Nowadays, the portrait is often used for educational purposes to visually substantialise Louis XIV as the most important representative of ‘Absolutism’ in Europe, the regime of direct rule with no control by a parliament or council: ‘L’etat c’est moi’ (‘I am the state’), he is said to have described his understanding of his place in the world. Research has discovered that he never really defined his role in this way (first in Bernier, 1988, p. 110). However, it is true that he was attributed with the image of being the central part of nature and the cosmos: as the ‘Sun King’, he was staged as the genesis and focus of all energy whence all life originates.


    Scholars of the early modern era (Henshall, Wrede, Reinhard) consider ‘Absolutism’ to be a myth constructed in the 19th century. Since Gerhard Oestreich observed the ‘non-absolutistic elements in absolutism’ in 1969, many studies have pointed out that the king depended on an influential elite as well as a number of committees. A complex and effective network of groups existed as the executive authority controlling the political system, as Althoff and Stollberg-Rilinger have shown in their groundbreaking books on the political organisation of the late medieval and early modern states in Europe. In their publications, they describe the ritualised methods used in communication between the influential groups in order to find a consensus. As result of that scholarly discussion of the topos of ‘Absolutism’, Wolfgang Reinhard, like other scholars, recommends, ‘that one should abandon the term’ (p. 40). But, as it is rooted quite deeply in the historical consciousness, this does not seem so simple. Martin Wrede complains in his article ‘Absolutismus’ in the handbook Enzyklopädie der Neuzeit of the continuation of the topos, namely ‘the cliché, still firmly anchored in popular views of history as well as in textbooks, of the all-dominant, all-regulating, arbitrary state built on princely power and with a splendid façade’ [‘das in populärem Geschichtsbild wie Schulbuch nach wie vor fest verankerte Klischee des alles beherrschenden, alles reglementierenden, auf fürstliche Macht gebauten Willkürstaates mit prachtvoller Fassade’] (p. 33).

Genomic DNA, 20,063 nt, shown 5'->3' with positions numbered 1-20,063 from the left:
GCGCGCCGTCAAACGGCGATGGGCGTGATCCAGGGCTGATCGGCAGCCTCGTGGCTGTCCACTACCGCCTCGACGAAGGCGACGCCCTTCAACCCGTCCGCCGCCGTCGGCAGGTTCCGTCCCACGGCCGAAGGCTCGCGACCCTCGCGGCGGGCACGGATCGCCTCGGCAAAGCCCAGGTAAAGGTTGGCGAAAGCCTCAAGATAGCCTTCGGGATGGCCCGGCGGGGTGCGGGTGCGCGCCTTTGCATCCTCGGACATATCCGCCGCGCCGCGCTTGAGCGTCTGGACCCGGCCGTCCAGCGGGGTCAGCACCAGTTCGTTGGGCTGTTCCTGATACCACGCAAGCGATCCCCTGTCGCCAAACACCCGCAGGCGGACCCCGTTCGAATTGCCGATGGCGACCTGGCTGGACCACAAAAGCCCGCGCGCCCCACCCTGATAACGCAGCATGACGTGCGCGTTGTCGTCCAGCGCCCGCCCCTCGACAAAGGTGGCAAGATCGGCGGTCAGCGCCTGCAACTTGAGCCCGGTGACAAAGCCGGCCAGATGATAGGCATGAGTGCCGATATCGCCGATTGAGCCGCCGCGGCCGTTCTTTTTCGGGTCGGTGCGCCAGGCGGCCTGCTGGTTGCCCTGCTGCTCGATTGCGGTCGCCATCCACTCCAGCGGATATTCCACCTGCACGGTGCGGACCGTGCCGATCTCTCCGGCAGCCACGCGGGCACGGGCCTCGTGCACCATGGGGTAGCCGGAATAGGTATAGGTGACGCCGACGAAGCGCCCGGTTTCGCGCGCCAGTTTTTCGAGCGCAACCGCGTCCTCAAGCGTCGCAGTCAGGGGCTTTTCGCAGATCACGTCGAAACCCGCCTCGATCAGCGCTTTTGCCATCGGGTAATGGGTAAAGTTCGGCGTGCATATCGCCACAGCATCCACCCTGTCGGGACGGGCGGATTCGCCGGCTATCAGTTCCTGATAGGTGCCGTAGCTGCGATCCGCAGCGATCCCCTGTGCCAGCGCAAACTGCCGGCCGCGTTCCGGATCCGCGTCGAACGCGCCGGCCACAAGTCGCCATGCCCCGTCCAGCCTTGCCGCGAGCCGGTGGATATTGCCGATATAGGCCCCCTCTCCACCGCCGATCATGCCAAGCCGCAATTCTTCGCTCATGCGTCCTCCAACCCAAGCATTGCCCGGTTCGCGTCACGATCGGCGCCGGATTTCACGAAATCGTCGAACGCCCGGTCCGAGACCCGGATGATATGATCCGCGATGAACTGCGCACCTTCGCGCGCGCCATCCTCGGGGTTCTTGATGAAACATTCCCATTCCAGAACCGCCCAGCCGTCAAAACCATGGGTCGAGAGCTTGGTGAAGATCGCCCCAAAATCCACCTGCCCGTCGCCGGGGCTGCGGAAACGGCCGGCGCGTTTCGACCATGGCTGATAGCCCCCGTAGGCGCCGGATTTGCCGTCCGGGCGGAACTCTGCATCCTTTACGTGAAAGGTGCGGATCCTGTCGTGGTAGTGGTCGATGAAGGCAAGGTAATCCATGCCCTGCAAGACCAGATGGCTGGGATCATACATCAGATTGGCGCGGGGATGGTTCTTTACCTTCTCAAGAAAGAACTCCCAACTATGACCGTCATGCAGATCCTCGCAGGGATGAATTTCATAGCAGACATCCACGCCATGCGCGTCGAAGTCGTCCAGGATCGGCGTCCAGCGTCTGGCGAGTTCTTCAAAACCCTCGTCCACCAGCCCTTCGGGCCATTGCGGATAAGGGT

The portraits of Louis XIV and other kings are used to prove the existence of this colourful glory, whilst in reality, the monarchs were representative figures and personal symbols. During Louis’s lifetime, France expanded its territory in Europe and overseas, which brought extreme losses and financial burdens to the people. Because of that disaster, it was necessary to produce a reputation of honour for the king.




    Interpreting the portrait


    The portrait shows Louis XIV at the age of 63, at the height of his success. But he does not appear as a strong and resolute ruler who travels around in his country, nor an active fighter who leads battles to defend his people. Pupils today always miss a specific physical ‘masculinity’ that they expect from a king They fault this person for not being able to move, run, or ride in his heavy clothes, high heels and white tights. He is forced to stay indoors, surrounded with sumptuousness. They perceive him as ‘feminine’, as the only part of his body he is presenting is his legs, much like a young woman in a miniskirt, and the grandiose wig with its long hair hinders many activities. The entire image seems ridiculous to today’s pupils. What we see here is an old, ill, vain man who is dressing up to fulfil representative duties. What pupils remark is not just some disrespectful observation but is in line with what we know about reality. Rigaud is a superb artist to show the man in his demonstration of the ritualised courtly pageant of luxury.